Troubleshooting a sprayer can be a tedious process. That is why I wrote a full troubleshooting guide for spot sprayers:
Spot Sprayer Pump
The main component of any spot sprayer is the pump. The specific type of pump used on the majority of spot sprayers is a 12-volt diaphragm pump. This type of pump is used because it can be powered by a battery which makes it more mobile than a 110-volt pump and more affordable and less complicated than a gas engine drive pump.
Travel pumps are relatively low flow ranging from 1 to 5 gallons per minute and they produce 40 to 60 psi. Central pumps are capable of higher pressures but they are usually not necessary for spot sprayer applications.
12-volt pump types that are used on spot sprayers also contain a pressure switch. This type of pump is called the demand pump. You can read my full article on 12-volt pump troubleshooting that explains this in detail, but basically, demand pump turns on and pull the trigger on the spray wand and shuts off when you release the trigger. This is ideal for spot spray applications because your pump motor will not have to run constantly and drain your battery or risk heating up.
I have used a Shurflo demand-style pump on my spot sprayer for years and it works great.
Different Types of Spot Sprayers
There are many different varieties of spot sprayers. Some are designed to fit on specific pieces of equipment like ATVs, UTVs, lawnmowers, etc. Most are fairly universal with a similarly shaped tank with the pump on top. They differ in tank size and shape pump capacity, Pressure, hose length, and the trigger gun/want to type, as well as what type of material all these components are made from.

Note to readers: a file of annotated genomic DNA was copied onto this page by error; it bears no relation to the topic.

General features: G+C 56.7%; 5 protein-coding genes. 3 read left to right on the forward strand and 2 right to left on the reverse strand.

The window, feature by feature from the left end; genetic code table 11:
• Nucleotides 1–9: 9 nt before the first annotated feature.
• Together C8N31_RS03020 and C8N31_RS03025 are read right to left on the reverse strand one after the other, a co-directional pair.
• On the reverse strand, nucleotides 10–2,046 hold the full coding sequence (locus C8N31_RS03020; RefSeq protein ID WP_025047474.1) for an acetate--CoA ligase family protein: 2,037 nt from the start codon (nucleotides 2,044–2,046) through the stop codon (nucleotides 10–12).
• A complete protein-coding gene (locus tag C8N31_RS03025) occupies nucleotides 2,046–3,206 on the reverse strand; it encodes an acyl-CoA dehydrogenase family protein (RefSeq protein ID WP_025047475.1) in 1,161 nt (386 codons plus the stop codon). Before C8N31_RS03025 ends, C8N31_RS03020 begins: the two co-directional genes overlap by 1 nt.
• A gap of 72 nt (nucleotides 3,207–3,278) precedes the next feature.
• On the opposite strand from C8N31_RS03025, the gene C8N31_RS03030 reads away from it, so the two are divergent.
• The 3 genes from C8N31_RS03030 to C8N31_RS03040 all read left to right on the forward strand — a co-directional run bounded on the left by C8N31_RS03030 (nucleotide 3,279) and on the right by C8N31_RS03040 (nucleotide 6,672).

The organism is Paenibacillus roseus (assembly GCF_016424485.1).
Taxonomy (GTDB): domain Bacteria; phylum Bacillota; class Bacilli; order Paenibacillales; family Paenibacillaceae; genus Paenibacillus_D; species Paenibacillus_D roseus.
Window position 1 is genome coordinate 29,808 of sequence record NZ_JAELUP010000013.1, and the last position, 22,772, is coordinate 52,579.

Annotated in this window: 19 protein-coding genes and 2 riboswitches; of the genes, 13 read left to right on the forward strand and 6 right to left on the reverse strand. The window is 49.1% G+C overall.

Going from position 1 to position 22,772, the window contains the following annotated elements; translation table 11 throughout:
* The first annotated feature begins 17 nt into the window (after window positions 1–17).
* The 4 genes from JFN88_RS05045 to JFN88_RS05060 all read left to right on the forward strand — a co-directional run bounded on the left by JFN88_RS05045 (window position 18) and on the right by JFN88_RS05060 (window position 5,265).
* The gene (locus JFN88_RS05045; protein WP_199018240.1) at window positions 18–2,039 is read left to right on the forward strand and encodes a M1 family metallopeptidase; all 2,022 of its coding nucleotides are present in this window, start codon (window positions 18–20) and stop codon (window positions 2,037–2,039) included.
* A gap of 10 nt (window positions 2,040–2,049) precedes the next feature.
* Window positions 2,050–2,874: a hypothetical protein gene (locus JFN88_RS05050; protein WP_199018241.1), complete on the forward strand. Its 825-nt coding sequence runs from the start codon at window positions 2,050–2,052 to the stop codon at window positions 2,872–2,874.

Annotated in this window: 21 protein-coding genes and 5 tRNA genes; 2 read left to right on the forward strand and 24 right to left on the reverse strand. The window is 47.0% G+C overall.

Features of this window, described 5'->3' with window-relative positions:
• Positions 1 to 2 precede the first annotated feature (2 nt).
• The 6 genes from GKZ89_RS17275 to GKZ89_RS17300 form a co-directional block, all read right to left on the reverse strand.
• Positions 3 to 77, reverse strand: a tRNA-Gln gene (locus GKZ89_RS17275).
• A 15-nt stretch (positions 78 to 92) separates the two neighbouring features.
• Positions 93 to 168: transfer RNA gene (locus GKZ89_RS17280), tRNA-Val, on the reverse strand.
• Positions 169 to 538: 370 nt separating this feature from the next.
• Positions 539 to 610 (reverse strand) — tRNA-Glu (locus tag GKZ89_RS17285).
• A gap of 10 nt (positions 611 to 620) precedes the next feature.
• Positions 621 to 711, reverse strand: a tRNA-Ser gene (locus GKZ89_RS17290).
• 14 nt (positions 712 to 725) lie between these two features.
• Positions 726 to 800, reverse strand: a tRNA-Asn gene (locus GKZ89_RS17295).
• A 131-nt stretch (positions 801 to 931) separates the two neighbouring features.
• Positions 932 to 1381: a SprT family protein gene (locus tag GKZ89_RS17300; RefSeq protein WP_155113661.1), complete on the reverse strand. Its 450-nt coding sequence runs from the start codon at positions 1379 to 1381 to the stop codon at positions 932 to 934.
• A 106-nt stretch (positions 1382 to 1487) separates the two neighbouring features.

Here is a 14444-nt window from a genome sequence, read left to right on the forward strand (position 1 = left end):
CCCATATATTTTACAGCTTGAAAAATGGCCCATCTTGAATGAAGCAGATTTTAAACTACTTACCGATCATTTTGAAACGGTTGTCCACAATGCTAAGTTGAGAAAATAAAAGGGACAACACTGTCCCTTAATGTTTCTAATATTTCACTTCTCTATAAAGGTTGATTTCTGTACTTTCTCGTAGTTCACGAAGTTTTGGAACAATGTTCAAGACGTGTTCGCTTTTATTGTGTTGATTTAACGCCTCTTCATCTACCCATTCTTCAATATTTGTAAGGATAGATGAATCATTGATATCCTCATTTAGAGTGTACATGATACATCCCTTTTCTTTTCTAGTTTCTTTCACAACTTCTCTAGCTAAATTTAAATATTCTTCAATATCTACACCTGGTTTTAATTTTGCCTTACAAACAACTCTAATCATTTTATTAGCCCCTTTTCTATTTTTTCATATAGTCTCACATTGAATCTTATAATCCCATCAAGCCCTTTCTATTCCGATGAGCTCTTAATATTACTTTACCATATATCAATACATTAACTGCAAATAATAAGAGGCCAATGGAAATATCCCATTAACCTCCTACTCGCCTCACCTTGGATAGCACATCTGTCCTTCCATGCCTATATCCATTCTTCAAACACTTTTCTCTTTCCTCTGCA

There are not necessarily any official categories associated with spot sprayer types. However, if you were to browse the selections available you will notice several different price points and model numbers. The differences between these sprayers can seem arbitrary but the subtle differences do make a difference in the function and effectiveness of the sprayer. Let’s look at what the different variations actually mean in terms of sprayer performance.
Spot Sprayer Pump Size
The first difference between spot sprayers to take note of is the size of the pump. typically 12 volt pumps used for spot sprayers range from 1 to 5 gal per minute and they produce pressures of about 40 to 60 PSI. Not to say that some don’t produce higher flow rates or pressure but these are the most common.
Does the pump flow rate and pressure affect my spraying?